If you’re using a fizzy mixer, give your drink a good stir to reduce the bubbles. The type of tonic you choose can also have an impact – trendy ones may contain the sugar fructose, which can cause problems for anyone sensitive to FODMAPs (carbohydrates found in certain foods, including beans and wheat – the name stands for fermentable oligosaccharides, disaccharides, monosaccharides and polyols). ‘Fructose is slightly more slowly digested than glucose, which means it sits around and gets fermented by the gut bacteria,’ says Wells.
Don’t make drastic diet changes
Just because cutting out gluten helps some people manage their IBS, it doesn’t mean you should overhaul your own diet. ‘People end up removing things needlessly,’ says Wells, who believes specific advice should be given on a case-by-case basis. If you think something you’re eating is making things worse, keep a food diary for a few weeks then show it to a specialist, who can help you identify the trigger. ‘The most common food triggers include wheat, eggs, dairy, legumes, soya, seafood and fish. On an elimination diet, you give them up for a few weeks to find out whether it’s made a difference, then look at putting them back in in a controlled way.’ People who suffer with constipation might benefit from introducing more soluble fibre. Try adding a small teaspoon of ground flaxseed to cereal to help keep you regular.
Do manage stress levels
‘There’s a bi-directional conversation going from the gut to the brain and the brain to the gut,’ says Wells. ‘If you’ve got dysbiosis (imbalanced gut bacteria), it sends a strong message to the brain to be anxious. And if you’re really anxious, the brain sends a message to the gut, which impacts the bacteria there and causes dysbiosis – so you get into this negative feedback loop.’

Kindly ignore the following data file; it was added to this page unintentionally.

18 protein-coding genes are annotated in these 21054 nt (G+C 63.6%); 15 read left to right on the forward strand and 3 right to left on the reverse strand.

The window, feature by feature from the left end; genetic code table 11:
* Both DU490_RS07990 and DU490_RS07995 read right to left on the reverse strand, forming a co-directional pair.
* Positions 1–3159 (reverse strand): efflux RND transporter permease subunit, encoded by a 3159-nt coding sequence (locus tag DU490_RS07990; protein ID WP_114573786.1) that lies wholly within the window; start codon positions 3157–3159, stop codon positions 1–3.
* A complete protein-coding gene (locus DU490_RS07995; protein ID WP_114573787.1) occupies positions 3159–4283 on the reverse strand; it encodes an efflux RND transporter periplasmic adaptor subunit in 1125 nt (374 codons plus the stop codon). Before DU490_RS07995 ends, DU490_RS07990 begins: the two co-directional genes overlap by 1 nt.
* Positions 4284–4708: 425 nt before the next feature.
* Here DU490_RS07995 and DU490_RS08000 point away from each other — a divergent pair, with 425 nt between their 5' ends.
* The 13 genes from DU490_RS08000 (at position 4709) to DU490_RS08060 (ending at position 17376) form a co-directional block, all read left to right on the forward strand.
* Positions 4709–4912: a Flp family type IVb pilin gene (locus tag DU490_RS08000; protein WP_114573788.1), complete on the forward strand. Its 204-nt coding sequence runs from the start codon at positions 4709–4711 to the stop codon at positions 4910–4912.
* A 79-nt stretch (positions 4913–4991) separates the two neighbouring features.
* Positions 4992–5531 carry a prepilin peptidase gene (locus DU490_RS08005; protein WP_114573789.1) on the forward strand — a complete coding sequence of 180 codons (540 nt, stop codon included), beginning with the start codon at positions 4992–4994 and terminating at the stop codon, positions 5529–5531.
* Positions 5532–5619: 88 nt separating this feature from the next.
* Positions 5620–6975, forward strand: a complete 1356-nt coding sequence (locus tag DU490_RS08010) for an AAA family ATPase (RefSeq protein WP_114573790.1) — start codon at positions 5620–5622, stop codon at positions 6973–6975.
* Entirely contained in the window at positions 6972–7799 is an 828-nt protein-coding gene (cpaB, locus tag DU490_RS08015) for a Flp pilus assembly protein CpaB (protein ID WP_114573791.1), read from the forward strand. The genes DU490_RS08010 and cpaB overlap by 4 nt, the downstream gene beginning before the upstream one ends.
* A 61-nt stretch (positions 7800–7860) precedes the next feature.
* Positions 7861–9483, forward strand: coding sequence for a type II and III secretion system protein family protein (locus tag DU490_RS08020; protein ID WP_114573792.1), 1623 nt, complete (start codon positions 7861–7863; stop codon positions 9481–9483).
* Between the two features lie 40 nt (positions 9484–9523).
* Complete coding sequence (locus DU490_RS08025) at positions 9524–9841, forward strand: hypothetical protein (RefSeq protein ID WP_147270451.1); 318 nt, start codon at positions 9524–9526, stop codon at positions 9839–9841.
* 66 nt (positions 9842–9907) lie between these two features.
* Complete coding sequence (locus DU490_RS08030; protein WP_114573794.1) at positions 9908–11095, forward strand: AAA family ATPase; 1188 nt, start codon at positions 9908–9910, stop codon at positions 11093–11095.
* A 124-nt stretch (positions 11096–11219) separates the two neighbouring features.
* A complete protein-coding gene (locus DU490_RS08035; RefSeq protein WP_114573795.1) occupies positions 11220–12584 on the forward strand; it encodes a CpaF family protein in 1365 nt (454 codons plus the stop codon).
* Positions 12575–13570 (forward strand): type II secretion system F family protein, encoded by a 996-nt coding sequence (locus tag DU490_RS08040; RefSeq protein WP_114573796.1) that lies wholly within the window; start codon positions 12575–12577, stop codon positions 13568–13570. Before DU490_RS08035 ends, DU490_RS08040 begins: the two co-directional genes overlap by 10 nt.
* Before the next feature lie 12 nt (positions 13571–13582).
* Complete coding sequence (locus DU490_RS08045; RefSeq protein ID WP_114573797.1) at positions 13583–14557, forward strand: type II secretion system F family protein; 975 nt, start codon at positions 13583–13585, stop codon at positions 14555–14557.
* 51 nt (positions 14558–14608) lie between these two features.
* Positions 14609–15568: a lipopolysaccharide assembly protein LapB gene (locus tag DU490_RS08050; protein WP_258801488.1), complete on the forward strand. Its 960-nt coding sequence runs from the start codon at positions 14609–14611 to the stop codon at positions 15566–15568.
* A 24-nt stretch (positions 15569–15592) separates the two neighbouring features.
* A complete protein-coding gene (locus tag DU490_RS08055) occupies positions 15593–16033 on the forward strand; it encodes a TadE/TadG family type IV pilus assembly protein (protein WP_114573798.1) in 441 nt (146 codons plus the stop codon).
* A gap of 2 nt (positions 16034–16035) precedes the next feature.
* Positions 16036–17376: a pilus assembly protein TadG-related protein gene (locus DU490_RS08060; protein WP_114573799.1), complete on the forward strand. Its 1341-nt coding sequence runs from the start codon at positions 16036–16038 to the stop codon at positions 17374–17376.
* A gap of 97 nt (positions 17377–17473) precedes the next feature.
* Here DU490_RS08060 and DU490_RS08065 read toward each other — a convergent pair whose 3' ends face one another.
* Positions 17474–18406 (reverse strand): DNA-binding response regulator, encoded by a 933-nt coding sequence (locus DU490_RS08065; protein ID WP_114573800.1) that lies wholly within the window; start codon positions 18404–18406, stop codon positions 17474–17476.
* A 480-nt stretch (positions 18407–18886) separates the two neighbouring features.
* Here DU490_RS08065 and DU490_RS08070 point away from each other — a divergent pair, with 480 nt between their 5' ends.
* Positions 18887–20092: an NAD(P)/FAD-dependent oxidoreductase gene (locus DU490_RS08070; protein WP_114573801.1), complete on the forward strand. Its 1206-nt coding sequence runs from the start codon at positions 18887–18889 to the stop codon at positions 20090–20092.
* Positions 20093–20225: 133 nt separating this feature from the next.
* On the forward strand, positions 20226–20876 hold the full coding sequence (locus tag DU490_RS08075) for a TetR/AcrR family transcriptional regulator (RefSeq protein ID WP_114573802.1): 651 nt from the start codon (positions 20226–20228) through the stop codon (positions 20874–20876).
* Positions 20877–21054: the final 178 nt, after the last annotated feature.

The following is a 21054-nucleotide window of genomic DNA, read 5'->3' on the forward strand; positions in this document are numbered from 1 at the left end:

To combat anxiety, Wells recommends doing some breathing exercises before mealtimes. Try the 3-4-5 technique, which involves breathing in for three seconds, holding your breath for four seconds and breathing out for five seconds. You can also try pranayama breathing where you use your thumb and index finger to close one nostril at a time as you inhale and exhale.
Do prioritise movement
Exercise may reduce IBS symptoms by promoting bowel movements, easing bloating (the physical activity can help dispel gas) and managing stress. And now that the milder weather has arrived, there’s a greater incentive to get out on quick morning jogs around the block and long weekend walks in the countryside.
Don’t underestimate the power of simple stretching either. ‘Yoga is particularly good, because every time you bend and twist, you’re massaging the internal organs and the digestive system and that’s helping things to move along,’ says Wells. ‘You don’t need to do an hour – 10 minutes could help.’ Just avoid jumping on the mat straight after eating.
Don’t skip meals
‘Avoiding food because it’s causing you difficulties is not a great solution, because you’re not getting to the cause [of your symptoms],’ says Wells, who believes that anyone who feels anxious about eating because of the severity of their IBS symptoms should seek help. That said, simply delaying breakfast and sitting down earlier for dinner might give your digestive system time to rest overnight. ‘There are options like the 16:8 diet [intermittent fasting], which is where all meals are eaten within an eight-hour window, which might have an impact,’ says Wells.
If you’re concerned about IBS or any of the symptoms we’ve outlined, speak to your GP.
Looking for more information on gut health? We take a further look at the importance of gut health, even for those without IBS.